FVt = PV x (1 + r)t

\$20,000 = PV x __________

Rearranging:

PV = \$20,000/(1.08)3

= \$_____________

In general, the present value, PV, of a \$1 to be received in t periods when the rate is r is

\$1

PV =

(1 + r)t

• Basic Vocabulary:

• 1.The expression 1/(1 + r)t is called the present value interest factor or, more often, the ____________ .

• 2. The r is usually called the ______________ .

• 3. The approach is often called ____________ .

• Suppose you deposit \$5000 today in an account paying r percent per year. If you will get \$10,000 in 10 years, what rate of return are you being offered?

• Set this up as present value equation:

FV = \$10,000 PV = \$ 5,000 t = 10 years

PV = FVt/(1 + r)t

\$5000 = \$10,000/(1 + r)10

• Now solve for r:

(1 + r)10 = \$10,000/\$5,000 = 2.00

r = (2.00)1/10 - 1 = .0718 = 7.18 percent

I. Symbols:

PV = Present value, what future cash flows are worth today

FVt = Future value, what cash flows are worth in the future

r = Interest rate, rate of return, or discount rate per period

t = number of periods

C = cash amount

II. Future value of C dollars invested at r percent per period for t periods:

FVt = C  (1 + r)t

The term (1 + r)t is called the future value interest factor and often abbreviated FVIFr,t or FVIF(r,t).

III. Present value of C dollars to be received in t periods at r percent per period:

PV = C/(1 + r)t

The term 1/(1 + r)t is called thepresent value interest factor and is often abbreviated PVIFr,t or PVIF(r,t).

IV. The basic present equation giving the relationship between present and future value is:

PV = FVt/(1 + r)t

• Now let’s see what we remember!

1. Which of the following statements is/are true?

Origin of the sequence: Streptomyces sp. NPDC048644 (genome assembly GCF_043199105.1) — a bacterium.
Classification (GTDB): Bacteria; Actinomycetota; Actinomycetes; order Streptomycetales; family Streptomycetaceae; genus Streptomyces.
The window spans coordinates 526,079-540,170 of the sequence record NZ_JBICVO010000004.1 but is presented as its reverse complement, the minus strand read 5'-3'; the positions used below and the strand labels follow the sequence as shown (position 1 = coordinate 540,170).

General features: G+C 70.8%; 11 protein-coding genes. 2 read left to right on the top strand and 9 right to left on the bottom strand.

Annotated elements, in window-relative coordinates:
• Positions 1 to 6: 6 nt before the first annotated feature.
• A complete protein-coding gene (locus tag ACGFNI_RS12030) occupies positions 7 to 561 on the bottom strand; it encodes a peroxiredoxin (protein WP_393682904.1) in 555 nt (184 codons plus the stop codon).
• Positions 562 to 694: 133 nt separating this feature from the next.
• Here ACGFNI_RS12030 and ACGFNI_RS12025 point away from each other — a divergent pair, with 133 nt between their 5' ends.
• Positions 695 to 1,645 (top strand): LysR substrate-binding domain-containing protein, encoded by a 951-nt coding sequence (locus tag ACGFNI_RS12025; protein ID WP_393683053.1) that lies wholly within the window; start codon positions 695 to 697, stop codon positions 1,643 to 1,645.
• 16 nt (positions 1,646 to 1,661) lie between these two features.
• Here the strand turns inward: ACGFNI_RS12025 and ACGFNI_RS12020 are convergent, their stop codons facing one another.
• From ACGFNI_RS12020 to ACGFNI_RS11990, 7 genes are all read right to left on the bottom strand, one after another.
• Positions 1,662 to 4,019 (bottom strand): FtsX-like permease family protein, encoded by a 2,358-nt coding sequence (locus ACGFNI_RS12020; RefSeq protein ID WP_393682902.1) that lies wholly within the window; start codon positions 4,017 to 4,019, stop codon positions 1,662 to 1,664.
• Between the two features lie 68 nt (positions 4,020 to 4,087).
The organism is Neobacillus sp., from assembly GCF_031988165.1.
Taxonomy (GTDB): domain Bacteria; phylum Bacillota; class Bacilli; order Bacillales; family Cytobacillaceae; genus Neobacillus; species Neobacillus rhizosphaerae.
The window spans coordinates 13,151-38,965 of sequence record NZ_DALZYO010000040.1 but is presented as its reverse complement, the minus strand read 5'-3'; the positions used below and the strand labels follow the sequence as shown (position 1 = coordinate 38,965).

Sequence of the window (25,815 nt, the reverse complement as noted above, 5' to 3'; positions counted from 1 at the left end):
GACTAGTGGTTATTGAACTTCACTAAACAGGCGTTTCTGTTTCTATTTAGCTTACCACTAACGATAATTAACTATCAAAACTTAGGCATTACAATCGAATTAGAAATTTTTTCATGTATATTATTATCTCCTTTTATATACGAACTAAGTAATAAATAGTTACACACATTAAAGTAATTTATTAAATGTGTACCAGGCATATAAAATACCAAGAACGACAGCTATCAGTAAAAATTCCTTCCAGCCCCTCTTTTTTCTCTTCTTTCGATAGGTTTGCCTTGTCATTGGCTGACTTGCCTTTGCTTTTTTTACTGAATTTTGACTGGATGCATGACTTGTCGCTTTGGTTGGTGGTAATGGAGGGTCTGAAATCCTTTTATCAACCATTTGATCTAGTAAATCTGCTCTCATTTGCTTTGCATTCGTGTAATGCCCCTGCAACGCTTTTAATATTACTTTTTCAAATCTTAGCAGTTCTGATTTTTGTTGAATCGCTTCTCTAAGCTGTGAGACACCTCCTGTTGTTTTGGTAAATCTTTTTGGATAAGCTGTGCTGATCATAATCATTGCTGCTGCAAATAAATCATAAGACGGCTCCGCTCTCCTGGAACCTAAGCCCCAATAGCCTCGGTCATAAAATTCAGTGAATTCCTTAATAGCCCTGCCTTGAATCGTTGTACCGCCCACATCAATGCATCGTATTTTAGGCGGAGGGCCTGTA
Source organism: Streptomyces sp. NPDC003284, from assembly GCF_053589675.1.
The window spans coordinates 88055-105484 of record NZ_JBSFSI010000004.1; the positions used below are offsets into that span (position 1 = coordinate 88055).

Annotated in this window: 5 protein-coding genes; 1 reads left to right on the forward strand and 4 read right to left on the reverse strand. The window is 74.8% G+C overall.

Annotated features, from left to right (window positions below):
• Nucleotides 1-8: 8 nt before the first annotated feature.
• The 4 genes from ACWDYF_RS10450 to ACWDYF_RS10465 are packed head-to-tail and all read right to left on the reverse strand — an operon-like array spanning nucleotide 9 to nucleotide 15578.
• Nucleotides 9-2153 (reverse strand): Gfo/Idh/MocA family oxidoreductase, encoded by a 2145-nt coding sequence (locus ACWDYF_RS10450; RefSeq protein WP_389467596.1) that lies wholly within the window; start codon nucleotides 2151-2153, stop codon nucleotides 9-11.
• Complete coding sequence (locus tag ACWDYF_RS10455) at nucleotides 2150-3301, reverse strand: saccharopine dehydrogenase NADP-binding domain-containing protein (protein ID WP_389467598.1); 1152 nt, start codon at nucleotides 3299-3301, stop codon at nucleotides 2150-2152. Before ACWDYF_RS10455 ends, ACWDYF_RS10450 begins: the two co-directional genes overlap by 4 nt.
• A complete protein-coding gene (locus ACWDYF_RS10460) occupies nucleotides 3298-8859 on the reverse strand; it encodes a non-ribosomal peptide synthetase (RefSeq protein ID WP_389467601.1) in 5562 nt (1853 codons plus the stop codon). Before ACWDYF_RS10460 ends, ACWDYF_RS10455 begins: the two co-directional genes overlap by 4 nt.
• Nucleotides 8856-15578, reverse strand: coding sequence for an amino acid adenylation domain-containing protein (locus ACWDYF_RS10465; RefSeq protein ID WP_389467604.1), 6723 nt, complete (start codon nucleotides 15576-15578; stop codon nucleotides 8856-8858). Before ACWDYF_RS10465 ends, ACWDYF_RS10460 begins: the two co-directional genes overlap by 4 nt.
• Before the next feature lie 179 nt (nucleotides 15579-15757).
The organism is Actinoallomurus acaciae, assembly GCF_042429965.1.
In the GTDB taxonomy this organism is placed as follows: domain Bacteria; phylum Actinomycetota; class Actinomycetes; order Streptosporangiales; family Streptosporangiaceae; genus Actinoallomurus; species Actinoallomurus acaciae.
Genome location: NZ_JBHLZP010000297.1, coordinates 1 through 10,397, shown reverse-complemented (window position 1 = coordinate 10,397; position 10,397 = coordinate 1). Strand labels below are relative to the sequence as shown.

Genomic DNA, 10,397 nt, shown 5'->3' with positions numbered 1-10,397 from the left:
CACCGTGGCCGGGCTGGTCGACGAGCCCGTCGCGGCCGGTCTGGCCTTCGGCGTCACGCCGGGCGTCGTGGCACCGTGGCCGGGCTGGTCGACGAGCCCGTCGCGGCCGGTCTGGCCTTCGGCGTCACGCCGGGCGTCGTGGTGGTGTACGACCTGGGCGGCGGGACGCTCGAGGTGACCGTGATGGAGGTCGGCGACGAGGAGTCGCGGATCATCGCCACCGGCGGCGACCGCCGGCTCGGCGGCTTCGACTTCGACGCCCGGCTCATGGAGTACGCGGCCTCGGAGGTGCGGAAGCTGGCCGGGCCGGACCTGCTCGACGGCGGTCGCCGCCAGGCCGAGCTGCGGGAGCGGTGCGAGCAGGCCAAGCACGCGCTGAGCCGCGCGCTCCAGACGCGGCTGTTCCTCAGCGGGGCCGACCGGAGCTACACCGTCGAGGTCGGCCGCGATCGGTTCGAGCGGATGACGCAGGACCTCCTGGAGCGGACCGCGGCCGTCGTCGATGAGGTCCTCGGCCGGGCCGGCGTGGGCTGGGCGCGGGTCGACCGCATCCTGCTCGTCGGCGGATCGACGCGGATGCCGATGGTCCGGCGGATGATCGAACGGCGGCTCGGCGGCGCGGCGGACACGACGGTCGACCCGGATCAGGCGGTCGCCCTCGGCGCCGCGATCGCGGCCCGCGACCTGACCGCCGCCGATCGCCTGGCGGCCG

• Given r and t greater than zero, future value interest factors (FVIFr,t) are always greater than 1.00.

• Given r and t greater than zero, present value interest factors (PVIFr,t) are always less than 1.00.

• Given r and t greater than zero, annuity present value interest factors (PVIFAr,t) are always less than t.

2. True or False: For given levels of r and t, PVIFr,t is the reciprocal of FVIFr,t.

3. All else equal, the higher the discount rate, the (lower/higher) the present value of a set of cash flows.

[Answers are on the next slide.]

1. All three statements are true. If you use time value tables, use this information to be sure that you are looking at the correct table.

2. This statement is also true. PVIFr,t = 1/FVIFr,t.

3. The answer is lower - discountingcash flows at higher rates results in lower present values. And compounding cash flows at higher rates results in higher future values.

• Assume the total cost of a college education will be \$75,000 when your child enters college in 18 years. You have \$7,000 to invest. What rate of interest must you earn on your investment to cover the cost of your child’s education?

• Present value = \$7,000

• Future value = \$75,000

• t = 18

• r = ?

• Solution: Set this up as a future value problem.

• \$75,000 = \$7,000 x FVIF(r,18)

• FVIF(r,18) = \$75,000 / \$7,000 = 10.714

Table A.1

Interest Rate

Period 14% 15%

18 10.575 10.714 12.375

Answer: r must be slightly greater than 14%. To solve for r:

FVIF(r,18) = (1 + r)18 = 10.714

Take the 18th root of both sides:

1 + r = 10.7141/18 = 10.714.05555 = 1.14083

r = 1.14083 - 1 = .14083 = 14.083%.

So, you must earn at least 14.083% annually to accumulate enough for college. If not, you’ll come up short.

2

1

3

4

5

0

2

1

3

4

5

T20 Future Value Calculated

Future value calculated by compounding forward one period at a time

Time(years)

\$00\$0

\$ 02,000\$2,000

\$2,2002,000\$4,200

\$4,6202,000\$6,620

\$7,2822,000\$9,282

\$10,210.22,000\$12,210.2

x 1.1

x 1.1

x 1.1

x 1.1